Based on a granted European patent
The Unitary Patent is based on a European patent granted by the EPO under the rules and procedures of the EPC. After grant of the European patent, unitary effect can be requested for the territory of the EU Member States participating in enhanced co‑operation and having ratified the UPC Agreement. The Unitary Patent does not affect the EPO's day-to-day search, examination and granting procedures. It does not replace the existing routes to patent protection in Europe, but is an additional option alongside national patents and "conventional" European patents.
One-stop-shop at the EPO
To implement the Unitary Patent system, the EPO takes on a number of new tasks. In particular, it examines requests for unitary effect filed by patent proprietors and registers Unitary Patents in a new Register for unitary patent protection if the requirements are fulfilled.
Instead of validating a European patent in several countries, patent proprietors can choose to file a request for unitary effect and obtain – in a single and straightforward procedure carried out centrally by the EPO – a Unitary Patent providing uniform protection in the EU Member States participating in enhanced co‑operation and having ratified the UPC Agreement. There is no fee for filing a request for unitary effect. This significantly reduces administrative complexity and associated validation costs.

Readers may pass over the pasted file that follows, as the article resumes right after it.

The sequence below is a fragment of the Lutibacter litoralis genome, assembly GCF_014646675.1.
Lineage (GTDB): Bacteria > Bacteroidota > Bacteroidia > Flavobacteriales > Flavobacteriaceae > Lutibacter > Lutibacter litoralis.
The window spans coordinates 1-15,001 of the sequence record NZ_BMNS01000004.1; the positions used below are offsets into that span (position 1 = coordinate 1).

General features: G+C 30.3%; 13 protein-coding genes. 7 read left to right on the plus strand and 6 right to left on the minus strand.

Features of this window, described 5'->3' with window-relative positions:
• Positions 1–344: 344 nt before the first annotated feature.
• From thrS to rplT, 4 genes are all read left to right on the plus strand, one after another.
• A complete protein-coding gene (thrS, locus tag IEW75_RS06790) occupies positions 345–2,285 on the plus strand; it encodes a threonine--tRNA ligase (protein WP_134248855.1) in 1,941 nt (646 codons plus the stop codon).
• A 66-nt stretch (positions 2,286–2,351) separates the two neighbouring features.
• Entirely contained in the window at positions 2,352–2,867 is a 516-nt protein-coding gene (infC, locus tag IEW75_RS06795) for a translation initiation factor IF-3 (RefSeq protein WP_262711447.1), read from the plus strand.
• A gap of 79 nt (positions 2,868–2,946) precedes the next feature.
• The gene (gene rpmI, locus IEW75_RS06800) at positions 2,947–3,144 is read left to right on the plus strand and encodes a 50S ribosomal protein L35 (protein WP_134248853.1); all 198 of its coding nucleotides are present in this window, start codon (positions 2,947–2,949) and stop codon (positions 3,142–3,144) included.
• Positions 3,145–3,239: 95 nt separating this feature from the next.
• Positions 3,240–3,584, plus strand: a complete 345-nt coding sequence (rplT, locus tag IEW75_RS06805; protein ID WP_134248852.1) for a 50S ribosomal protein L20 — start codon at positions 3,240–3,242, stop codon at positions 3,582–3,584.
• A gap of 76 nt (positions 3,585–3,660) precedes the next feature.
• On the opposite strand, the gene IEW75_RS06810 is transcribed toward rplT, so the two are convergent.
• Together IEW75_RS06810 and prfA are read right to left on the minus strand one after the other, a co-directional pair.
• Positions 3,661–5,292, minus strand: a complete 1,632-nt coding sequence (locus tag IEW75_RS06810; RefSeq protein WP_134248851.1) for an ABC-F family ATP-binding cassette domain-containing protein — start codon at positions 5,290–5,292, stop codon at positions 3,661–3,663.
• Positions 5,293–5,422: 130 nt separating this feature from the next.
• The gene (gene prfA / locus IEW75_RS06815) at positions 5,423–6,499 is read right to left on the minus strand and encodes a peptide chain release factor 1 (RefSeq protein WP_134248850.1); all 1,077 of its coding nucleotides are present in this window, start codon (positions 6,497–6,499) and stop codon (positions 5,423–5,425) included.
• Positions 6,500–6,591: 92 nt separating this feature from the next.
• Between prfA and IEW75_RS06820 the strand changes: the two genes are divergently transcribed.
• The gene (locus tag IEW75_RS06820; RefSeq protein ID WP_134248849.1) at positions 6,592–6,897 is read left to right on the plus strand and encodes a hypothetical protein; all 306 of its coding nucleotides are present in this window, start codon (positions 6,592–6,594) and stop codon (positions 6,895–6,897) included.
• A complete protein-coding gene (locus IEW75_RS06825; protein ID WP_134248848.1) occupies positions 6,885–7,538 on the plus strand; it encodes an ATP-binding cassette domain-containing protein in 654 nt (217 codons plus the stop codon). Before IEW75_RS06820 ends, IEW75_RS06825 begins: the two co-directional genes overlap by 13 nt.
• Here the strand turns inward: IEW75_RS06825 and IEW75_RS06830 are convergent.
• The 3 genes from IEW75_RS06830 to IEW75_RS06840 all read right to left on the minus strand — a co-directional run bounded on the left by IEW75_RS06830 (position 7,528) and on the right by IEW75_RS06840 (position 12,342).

The EPO provides a new Register for unitary patent protection that will include information on the legal status of Unitary Patents, e.g. on licensing, transfer, limitation, revocation and lapse. All contractual and proprietary transactions relating to Unitary Patents can be registered centrally at the EPO under a single legal regime, instead of through multiple parallel registrations in national patent registers on a country-by-country basis. The Unitary Patent is subject to a single legal regime, determined by a conflict of laws rule.
One renewal fee
Importantly, annual renewal fees for Unitary Patents are to be paid to the EPO. This is a significant advantage for patent proprietors as they no longer need to pay national renewal fees in different currencies to multiple national patent offices, each applying their national legal requirements in relation to rates, time periods, payment methods and representation.